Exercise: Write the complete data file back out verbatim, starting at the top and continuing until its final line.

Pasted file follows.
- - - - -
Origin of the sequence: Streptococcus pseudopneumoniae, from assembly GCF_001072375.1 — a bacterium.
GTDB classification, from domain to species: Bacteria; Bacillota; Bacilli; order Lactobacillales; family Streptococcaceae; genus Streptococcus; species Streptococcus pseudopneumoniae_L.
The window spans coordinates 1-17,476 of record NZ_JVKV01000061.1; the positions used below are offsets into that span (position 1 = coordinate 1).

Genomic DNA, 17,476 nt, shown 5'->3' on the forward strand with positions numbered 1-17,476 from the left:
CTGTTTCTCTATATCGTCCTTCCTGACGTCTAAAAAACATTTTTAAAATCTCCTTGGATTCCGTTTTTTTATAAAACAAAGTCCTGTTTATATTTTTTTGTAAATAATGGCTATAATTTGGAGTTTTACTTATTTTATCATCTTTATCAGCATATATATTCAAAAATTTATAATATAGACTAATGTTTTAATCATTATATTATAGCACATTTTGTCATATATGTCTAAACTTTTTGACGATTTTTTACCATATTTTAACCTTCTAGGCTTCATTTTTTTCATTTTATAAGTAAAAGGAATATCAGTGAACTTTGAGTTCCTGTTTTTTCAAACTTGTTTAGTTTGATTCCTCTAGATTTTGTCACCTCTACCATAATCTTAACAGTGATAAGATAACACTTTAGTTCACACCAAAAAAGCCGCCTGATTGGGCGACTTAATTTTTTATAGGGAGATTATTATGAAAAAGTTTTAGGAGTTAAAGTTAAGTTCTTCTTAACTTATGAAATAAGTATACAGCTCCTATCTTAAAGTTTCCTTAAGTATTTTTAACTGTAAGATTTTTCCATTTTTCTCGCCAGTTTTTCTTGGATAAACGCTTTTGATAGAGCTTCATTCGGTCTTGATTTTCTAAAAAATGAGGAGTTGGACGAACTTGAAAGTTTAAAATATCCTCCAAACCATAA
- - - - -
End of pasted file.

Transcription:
Origin of the sequence: Streptococcus pseudopneumoniae, from assembly GCF_001072375.1 — a bacterium.
GTDB classification, from domain to species: Bacteria; Bacillota; Bacilli; order Lactobacillales; family Streptococcaceae; genus Streptococcus; species Streptococcus pseudopneumoniae_L.
The window spans coordinates 1-17,476 of record NZ_JVKV01000061.1; the positions used below are offsets into that span (position 1 = coordinate 1).

Genomic DNA, 17,476 nt, shown 5'->3' on the forward strand with positions numbered 1-17,476 from the left:
CTGTTTCTCTATATCGTCCTTCCTGACGTCTAAAAAACATTTTTAAAATCTCCTTGGATTCCGTTTTTTTATAAAACAAAGTCCTGTTTATATTTTTTTGTAAATAATGGCTATAATTTGGAGTTTTACTTATTTTATCATCTTTATCAGCATATATATTCAAAAATTTATAATATAGACTAATGTTTTAATCATTATATTATAGCACATTTTGTCATATATGTCTAAACTTTTTGACGATTTTTTACCATATTTTAACCTTCTAGGCTTCATTTTTTTCATTTTATAAGTAAAAGGAATATCAGTGAACTTTGAGTTCCTGTTTTTTCAAACTTGTTTAGTTTGATTCCTCTAGATTTTGTCACCTCTACCATAATCTTAACAGTGATAAGATAACACTTTAGTTCACACCAAAAAAGCCGCCTGATTGGGCGACTTAATTTTTTATAGGGAGATTATTATGAAAAAGTTTTAGGAGTTAAAGTTAAGTTCTTCTTAACTTATGAAATAAGTATACAGCTCCTATCTTAAAGTTTCCTTAAGTATTTTTAACTGTAAGATTTTTCCATTTTTCTCGCCAGTTTTTCTTGGATAAACGCTTTTGATAGAGCTTCATTCGGTCTTGATTTTCTAAAAAATGAGGAGTTGGACGAACTTGAAAGTTTAAAATATCCTCCAAACCATAA